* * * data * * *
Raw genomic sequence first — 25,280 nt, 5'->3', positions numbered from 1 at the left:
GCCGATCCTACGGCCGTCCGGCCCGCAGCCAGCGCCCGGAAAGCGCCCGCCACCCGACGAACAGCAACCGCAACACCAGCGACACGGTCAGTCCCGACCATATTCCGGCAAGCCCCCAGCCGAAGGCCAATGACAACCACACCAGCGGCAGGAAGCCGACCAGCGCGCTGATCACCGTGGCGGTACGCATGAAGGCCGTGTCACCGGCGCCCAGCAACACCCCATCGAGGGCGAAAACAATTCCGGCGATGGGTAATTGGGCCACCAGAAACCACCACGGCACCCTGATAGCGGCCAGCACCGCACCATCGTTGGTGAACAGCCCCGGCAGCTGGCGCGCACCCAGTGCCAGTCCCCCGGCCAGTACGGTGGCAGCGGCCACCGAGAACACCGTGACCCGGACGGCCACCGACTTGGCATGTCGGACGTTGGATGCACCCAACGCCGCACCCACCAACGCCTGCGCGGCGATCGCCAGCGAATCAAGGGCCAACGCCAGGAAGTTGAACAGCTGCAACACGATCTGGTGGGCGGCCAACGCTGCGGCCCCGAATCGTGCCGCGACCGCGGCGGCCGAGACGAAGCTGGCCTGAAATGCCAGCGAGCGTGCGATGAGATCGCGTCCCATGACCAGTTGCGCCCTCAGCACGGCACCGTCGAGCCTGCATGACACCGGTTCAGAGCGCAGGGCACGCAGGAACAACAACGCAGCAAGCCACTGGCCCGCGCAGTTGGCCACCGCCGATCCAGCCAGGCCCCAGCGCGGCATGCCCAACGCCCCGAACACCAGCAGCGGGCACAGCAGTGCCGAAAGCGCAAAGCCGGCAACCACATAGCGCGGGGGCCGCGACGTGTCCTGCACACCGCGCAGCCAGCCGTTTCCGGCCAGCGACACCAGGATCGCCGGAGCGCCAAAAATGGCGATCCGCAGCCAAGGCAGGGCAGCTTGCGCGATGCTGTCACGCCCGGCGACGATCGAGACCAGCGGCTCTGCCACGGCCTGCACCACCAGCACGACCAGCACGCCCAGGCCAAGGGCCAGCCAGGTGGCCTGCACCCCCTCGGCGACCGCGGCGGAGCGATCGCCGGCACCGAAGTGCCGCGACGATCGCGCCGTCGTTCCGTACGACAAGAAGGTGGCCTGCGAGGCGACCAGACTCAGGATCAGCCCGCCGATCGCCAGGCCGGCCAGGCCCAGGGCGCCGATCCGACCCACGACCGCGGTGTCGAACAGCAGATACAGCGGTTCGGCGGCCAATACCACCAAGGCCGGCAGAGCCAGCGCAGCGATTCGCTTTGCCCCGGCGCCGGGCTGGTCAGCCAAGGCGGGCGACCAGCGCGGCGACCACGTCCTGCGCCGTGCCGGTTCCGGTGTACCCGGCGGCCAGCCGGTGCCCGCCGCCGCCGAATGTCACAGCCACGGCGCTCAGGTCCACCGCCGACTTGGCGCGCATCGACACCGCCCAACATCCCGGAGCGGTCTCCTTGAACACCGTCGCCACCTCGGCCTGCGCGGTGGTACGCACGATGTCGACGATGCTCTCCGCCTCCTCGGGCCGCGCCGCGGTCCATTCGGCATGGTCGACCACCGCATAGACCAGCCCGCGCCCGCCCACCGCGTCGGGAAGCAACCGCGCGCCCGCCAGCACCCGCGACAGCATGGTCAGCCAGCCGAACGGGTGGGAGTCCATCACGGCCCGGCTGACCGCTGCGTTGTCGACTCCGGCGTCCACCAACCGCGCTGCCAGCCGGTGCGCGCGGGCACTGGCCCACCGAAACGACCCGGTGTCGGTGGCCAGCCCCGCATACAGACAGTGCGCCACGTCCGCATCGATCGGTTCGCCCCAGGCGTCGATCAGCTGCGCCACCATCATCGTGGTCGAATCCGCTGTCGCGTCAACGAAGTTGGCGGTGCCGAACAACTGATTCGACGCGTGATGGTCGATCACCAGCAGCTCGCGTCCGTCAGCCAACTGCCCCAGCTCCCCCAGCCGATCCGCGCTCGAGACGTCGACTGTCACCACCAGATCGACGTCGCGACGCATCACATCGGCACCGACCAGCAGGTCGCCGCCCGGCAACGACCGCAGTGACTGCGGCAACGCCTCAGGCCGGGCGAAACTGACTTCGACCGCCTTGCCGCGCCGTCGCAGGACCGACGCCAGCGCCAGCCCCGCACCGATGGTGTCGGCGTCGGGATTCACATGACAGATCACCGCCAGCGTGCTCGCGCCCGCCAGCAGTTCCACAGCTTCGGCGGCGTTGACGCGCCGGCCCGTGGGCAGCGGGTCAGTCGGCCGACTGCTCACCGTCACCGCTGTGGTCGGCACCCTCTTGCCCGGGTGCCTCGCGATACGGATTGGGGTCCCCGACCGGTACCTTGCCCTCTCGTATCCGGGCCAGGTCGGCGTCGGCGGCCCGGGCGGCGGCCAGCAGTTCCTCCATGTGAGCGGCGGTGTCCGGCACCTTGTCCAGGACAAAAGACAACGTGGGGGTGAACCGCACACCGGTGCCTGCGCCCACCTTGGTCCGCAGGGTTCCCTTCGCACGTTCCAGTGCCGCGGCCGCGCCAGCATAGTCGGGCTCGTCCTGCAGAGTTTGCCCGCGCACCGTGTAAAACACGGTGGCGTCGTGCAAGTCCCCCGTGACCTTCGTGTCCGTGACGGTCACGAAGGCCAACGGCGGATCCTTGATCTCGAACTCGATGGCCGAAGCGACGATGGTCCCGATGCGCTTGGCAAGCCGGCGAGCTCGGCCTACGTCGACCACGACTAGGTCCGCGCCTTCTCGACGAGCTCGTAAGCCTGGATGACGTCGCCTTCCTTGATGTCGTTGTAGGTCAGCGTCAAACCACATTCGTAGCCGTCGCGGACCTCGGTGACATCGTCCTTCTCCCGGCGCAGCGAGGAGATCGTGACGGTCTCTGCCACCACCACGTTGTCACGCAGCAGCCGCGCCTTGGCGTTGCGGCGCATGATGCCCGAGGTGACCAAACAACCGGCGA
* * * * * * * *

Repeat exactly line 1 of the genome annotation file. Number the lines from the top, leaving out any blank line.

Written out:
Raw genomic sequence first — 25,280 nt, 5'->3', positions numbered from 1 at the left: